Examples Of Your Injury-Caused Emotional Distress Leading To Physical Pain
In a personal injury case, damages from medical expenses and lost earnings are relatively easy to calculate for an experienced attorney. The damages from emotional distress, however, are a little more difficult to calculate. Regardless, emotional distress is a real issue for many people who have gone through some type of injury, and will thus be an important factor in your personal injury case. In fact, your emotional distress may even be causing you to experience physical pain. This is pain that is different from any pain that you developed from the injury itself, but is still related. Here are some examples where this may be the case.
There are many factors that can lead to headaches, including those that relate to emotional distress. When you're constantly stressed because of your injury — perhaps you're worrying about how to make ends meet if you cannot work — you may notice that headaches are now a regular occurrence for you. Your personal injury attorney will likely refer you to a physician who can assess your headache issue and declare that it's likely a result of your emotional distress.
High Blood Pressure
One of the potential causes of high blood pressure can be long-term emotional distress. You may not discover that you have high blood pressure immediately after your injury, but if you've taken some time to contact an attorney and prepare legal proceedings — and have suffered from significant emotional stress in the meantime — high blood pressure may now be a part of your life. In order for your attorney to include this argument in your case, it will need to be clear that the high blood pressure is a relatively recent phenomenon. Obtaining your medical records from before the injury, hopefully proving that your blood pressure was normal, will be valuable.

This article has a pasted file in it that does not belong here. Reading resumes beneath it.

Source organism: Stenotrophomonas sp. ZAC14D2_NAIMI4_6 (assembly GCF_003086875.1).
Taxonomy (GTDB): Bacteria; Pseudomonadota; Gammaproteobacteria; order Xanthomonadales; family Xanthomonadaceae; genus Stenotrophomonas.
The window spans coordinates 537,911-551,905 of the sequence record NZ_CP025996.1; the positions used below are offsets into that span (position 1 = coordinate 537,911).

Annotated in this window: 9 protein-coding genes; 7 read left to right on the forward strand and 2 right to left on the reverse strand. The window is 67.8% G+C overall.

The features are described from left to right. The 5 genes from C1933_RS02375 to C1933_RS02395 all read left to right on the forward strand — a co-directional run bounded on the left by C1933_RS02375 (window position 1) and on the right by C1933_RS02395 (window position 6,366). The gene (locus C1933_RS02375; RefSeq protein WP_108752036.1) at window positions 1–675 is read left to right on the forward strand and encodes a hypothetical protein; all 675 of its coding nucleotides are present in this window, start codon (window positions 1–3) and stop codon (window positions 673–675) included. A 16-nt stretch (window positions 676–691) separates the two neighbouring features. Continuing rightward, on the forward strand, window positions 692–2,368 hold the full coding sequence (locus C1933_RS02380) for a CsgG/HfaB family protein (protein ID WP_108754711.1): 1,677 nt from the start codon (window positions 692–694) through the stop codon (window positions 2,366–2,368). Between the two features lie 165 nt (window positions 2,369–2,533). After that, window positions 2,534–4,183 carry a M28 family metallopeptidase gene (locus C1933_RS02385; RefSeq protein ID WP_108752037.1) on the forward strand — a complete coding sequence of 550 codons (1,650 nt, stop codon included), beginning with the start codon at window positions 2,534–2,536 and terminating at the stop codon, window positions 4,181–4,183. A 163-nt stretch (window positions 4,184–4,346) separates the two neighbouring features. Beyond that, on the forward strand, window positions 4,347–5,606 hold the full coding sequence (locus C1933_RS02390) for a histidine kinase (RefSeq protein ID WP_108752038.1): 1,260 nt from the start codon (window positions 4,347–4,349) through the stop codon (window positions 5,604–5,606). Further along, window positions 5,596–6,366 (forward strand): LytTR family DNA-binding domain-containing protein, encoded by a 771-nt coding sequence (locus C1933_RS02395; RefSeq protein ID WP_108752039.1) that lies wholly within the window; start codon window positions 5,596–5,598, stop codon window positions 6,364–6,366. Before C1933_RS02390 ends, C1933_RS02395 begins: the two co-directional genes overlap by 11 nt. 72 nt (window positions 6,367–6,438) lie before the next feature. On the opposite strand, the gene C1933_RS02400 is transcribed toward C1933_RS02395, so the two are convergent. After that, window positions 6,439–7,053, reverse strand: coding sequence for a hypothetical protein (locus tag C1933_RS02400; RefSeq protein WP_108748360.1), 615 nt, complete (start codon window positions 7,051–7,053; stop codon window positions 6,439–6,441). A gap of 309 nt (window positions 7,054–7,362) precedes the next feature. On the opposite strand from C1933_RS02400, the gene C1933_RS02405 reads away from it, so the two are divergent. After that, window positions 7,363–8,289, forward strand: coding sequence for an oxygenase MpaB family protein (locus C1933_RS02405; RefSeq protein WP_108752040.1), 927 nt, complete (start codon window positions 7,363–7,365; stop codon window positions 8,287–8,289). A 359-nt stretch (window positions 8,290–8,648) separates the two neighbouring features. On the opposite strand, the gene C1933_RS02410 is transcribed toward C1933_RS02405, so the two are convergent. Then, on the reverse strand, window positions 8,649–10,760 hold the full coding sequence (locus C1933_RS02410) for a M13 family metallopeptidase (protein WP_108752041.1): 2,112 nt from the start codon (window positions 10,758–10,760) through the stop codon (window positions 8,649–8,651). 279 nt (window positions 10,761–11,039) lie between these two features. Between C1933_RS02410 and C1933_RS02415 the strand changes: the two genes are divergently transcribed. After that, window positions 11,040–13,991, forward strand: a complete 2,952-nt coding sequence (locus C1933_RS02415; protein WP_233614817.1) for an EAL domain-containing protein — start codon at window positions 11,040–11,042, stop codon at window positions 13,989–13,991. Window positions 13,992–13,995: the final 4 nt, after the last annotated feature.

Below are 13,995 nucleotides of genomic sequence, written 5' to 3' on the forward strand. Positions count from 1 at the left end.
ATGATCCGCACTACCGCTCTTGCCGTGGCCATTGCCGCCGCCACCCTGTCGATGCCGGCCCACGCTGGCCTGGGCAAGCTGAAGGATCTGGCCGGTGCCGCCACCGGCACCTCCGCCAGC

Obesity can also have a link with emotional distress. Although there's a physical side to gaining weight — consuming more calories than you're burning — your attorney may argue that your weight gain has a direct link with the emotional distress that has been a part of your life since your injury. This can be possible in a variety of scenarios. For example, if you've been so upset emotionally that you haven't felt compelled to leave the house and visit the gym as you normally have, weight gain can occur.
For more information or assistance, reach out to an attorney like Jack W Hanemann, P.S.